Everyone talks about Hawaii’s beaches, the snorkeling, and the active volcanoes. But very few people mention the farmers markets and local food that is so abundant in their tropical climate.

I’ll admit it: I’m a bit of a foodie, so this may be more interesting to me than it is to other people. But the farmers markets are one of my absolute top recommendations for people visiting the area.

I first visited Hawaii as part of a cruise package with YMT Vacations. I’ve done a lot of solo traveling in my life but this was my first cruise vacation. And I have to say, while I loved the experience, I missed cooking for myself. I guess a lot of people love a vacation because of the break from every day chores. But I don’t consider cooking a chore at all – more of a hobby that I just happen not to be able to live without!

The Hawaii Farm Bureau (a governmental organization) actually organizes these markets. They’re well worth checking out. A great benefit aside from the food, is meeting local Hawaiians and chatting about what island life is really like. And if you’re lucky, you’ll meet one who doesn’t mind telling you about their secret favorite beaches in the area!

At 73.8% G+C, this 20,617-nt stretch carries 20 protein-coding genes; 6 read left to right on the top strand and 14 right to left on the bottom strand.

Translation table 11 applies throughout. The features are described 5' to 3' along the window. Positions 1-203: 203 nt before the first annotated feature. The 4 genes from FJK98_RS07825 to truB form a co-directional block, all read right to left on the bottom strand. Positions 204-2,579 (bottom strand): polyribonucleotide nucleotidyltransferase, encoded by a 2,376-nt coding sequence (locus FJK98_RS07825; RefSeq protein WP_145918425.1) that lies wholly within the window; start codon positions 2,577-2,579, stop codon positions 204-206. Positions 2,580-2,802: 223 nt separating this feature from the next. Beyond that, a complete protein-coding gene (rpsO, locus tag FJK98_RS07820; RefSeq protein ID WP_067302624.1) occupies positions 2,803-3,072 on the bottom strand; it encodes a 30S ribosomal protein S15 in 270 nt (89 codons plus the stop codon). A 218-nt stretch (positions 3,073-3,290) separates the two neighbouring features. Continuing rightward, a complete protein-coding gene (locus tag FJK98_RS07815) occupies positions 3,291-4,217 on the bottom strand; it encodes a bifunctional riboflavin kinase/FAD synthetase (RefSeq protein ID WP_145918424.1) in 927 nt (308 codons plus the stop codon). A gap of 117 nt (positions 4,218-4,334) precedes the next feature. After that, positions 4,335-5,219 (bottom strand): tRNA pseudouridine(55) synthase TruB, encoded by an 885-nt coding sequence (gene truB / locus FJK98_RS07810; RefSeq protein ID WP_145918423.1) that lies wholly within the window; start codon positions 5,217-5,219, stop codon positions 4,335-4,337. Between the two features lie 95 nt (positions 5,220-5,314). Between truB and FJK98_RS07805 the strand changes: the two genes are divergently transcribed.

Kona Coffee beans

You can find a market any day of the week, except for Mondays. Expect to find just about anything you need there. My personal favorite is the homegrown coffee (which they’re famous for). But you can also find fresh fruits and giant avocados, macadamia nuts, vegetables, seafood… everything you’d expect at a farmers market in such a lush region.

I wished that we were there for more than a couple of days so I could take advantage of these gorgeous ingredients but I did load up on some healthy, tropical snacks for our two days of trekking around. I also happened upon this delicious recipe that I tried out when I got home. Give it a whirl and tell me it doesn’t make you feel like you’re on vacation!

Pineapples

Rumaki (a Hawaiian appetizer)

  • Fresh pineapple chunks
  • Whole water chestnuts
  • Bacon slices
  • Teriyaki sauce (homemade is best)

Slice the bacon lengthwise into thirds. Wrap a slice of bacon around a water chestnut and piece of pineapple. Secure with a toothpick and place on a baking dish. Repeat until you’ve run out of ingredients. Marinate in teriyaki sauce for at least two hours. Place onto a baking sheet, drizzle with leftover sauce and broil until the bacon is crisp. Enjoy right away (as if you’d be able to wait!)